3rd March 2021

Several weeks since the end of the Brexit transition period on 31st December 2020, many businesses are still trying to get to grips with implications of the UK’s exit from the EU single market. On Thursday 18th February 2021, UNW’s specialist VAT team of Mark Hetherington and Ian Coulthard delivered a VAT Update webinar to over 120 attendees to offer some clarity on the consequences of Brexit and specifically what it means in terms of VAT and import duties.

Mark began the session by providing a useful overview of the timescales surrounding Brexit, recapping the history of the UK’s membership of, firstly the common market, and then the EU single market over a period of 48 years. He was keen to highlight the fact that the UK’s removal from the single market was condensed into a period of just 8 days at the end of 2020, putting into perspective how difficult it has been for UK businesses to adapt to the changes from 1st January 2021.

The presentation then moved on to cover a number of topics, with Mark and Ian delving into the detail of the various implications of Brexit.

Ian acknowledged that we have now seen a return to how things were pre-1993 (when the UK joined the EU single market) and discussed how that has had an effect on the treatment of imported and exported goods between the UK and the rest of the EU.

Mark went on to underline the importance of Incoterms, a globally recognised abbreviation of terms in relation to the commercial aspect of the cross-border supply of goods. He also provided an overview of the UK Free Trade Agreement and emphasised how Rules of Origin now take on extreme importance.

As the session continued, Ian discussed the requirements for overseas VAT registration and provided details on the simplifications that HMRC has announced around duty deferment accounts and guarantees.

Further topics covered during the webinar included how leaving the EU has had a major impact on UK online retailers selling to customers throughout the EU, as well as the difficulties that couriers have had in correctly processing customs entries. Mark ended the presentation by offering some useful insight into the complexities surrounding the supply of goods to Northern Ireland.

A 30-minute Q&A session followed the presentation, giving attendees the opportunity to ask Mark and Ian a variety of questions.

Key takeaways:

  1. Incoterms are of extreme importance in the cross-border supply of goods, particularly when dealing with business suppliers or customers in the EU, therefore you must agree Incoterms with your suppliers and customers.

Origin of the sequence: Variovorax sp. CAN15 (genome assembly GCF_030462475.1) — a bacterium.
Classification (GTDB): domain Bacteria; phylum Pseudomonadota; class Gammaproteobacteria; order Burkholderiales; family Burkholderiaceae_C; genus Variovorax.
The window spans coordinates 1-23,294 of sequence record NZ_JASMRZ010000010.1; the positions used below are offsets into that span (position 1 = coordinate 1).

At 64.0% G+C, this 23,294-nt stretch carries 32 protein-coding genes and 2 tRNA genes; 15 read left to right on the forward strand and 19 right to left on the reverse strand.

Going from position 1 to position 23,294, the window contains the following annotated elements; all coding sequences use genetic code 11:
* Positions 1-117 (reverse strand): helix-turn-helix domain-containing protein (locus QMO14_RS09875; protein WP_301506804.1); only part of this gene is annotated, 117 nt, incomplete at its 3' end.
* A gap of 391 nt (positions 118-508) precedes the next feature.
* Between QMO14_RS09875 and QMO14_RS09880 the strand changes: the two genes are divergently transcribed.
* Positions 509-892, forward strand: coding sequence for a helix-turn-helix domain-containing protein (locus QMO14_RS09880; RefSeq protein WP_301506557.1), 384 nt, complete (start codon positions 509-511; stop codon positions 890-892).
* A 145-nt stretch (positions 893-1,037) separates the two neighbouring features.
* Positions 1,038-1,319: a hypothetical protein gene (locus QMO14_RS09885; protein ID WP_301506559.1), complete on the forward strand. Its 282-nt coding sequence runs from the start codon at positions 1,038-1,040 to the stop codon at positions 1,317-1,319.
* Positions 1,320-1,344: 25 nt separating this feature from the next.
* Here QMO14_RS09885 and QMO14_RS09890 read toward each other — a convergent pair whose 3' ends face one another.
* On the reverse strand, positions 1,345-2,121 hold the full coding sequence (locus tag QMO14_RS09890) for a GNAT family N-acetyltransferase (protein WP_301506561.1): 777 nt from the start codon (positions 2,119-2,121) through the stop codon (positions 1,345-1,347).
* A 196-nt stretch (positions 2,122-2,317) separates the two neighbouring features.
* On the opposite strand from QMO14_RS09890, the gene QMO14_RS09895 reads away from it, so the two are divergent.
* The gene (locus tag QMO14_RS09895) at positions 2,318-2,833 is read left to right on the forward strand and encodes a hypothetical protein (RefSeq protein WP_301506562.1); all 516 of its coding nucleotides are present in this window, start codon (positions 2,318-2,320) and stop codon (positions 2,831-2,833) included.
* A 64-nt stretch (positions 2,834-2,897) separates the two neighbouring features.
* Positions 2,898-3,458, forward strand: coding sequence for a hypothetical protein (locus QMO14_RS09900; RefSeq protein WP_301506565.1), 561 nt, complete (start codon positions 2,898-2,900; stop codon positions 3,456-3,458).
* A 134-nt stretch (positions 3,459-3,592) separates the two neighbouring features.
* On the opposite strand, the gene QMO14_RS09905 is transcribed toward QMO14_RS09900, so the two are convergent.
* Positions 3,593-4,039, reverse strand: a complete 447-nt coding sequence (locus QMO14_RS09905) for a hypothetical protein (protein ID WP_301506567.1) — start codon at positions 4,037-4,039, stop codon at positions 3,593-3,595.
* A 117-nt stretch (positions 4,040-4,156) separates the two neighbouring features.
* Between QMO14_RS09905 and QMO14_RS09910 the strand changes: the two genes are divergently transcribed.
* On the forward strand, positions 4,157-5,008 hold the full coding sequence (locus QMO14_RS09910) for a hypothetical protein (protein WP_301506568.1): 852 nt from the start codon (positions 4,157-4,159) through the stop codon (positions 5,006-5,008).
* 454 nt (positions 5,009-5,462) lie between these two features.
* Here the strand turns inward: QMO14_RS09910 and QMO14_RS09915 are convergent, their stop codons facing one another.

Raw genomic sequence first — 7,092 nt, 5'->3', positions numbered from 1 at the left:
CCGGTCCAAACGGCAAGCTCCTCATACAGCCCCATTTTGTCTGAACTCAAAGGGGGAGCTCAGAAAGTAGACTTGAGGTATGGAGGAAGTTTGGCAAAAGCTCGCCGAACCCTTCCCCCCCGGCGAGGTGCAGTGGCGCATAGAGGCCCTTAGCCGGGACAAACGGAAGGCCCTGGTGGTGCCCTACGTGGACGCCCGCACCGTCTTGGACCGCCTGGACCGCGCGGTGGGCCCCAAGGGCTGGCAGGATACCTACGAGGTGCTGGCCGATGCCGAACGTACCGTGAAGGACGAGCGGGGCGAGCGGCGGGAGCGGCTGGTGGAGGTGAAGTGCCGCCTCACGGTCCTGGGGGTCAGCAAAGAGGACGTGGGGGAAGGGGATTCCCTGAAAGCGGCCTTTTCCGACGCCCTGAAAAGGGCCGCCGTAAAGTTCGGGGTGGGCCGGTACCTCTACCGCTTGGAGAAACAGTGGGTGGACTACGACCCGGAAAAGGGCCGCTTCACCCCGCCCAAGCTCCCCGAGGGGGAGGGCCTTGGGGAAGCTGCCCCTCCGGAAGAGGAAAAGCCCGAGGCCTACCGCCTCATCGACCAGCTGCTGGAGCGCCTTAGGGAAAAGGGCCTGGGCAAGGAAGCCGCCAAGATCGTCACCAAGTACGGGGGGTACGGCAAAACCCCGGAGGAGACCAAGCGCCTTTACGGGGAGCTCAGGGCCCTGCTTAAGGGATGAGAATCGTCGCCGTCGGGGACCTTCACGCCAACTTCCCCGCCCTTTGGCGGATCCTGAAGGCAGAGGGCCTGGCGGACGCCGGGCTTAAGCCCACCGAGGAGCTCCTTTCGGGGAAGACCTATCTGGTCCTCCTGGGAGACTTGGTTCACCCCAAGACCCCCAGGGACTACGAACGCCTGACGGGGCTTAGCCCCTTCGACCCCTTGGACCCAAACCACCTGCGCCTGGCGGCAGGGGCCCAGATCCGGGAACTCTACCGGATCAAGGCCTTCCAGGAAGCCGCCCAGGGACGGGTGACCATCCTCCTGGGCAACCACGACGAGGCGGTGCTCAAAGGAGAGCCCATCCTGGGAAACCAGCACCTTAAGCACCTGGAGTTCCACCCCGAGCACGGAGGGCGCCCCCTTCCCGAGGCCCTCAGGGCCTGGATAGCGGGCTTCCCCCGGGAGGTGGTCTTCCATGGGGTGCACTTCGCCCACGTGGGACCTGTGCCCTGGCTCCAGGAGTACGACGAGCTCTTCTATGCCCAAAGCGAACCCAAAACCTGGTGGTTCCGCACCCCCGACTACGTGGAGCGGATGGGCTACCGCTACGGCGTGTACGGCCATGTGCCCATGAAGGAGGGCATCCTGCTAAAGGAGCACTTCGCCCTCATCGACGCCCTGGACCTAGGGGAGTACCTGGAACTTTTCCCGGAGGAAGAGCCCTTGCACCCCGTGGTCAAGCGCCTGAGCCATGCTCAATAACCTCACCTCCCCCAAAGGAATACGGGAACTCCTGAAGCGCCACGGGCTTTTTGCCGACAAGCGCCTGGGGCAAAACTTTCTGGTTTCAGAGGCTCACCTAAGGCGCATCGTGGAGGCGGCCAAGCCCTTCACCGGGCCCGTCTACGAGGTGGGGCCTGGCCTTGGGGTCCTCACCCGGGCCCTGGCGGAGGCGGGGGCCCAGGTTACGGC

2. Give clear instructions to freight forwarders and couriers on the basis of what the Incoterms are, and challenge any charge for import duty and import VAT, or indeed overseas duty and VAT.
  3. Pay particular attention to Rules of Origin that determine whether import duty is payable on imports between the UK and EU and vice-versa. This area is not straightforward and there is a real risk of paying double duty charges.
  4. Do not overlook Customs Special Procedures, but duty savings need to be balanced against the increased compliance costs.

A recording of the webinar is available to watch below:

If you would like further guidance on any of the topics covered in the webinar, please do not hesitate to contact Mark Hetherington, VAT Partner, on 0191 243 6073 or at markhetherington@unw.co.uk; or Ian Coulthard, VAT Senior Manager, on 0191 243 6017 or at iancoulthard@unw.co.uk.

UNW’s latest update on topics of financial interest to all dentists contains two articles, which includes the latest results from

We have created a summary of the new tax rates and allowances for 2021/22. ▶ Click here to download our

HMRC has updated its guidance on how small and medium-sized businesses (SMEs), who are new to importing and/or exporting, can

Employer Compliance Reviews (also known as PAYE investigations) are one of the most common forms of HMRC enquiry. The purpose of an

Vicki McDonald has been Bursar and Clerk to the Governors at Dame Allan’s Schools for almost three years, having previously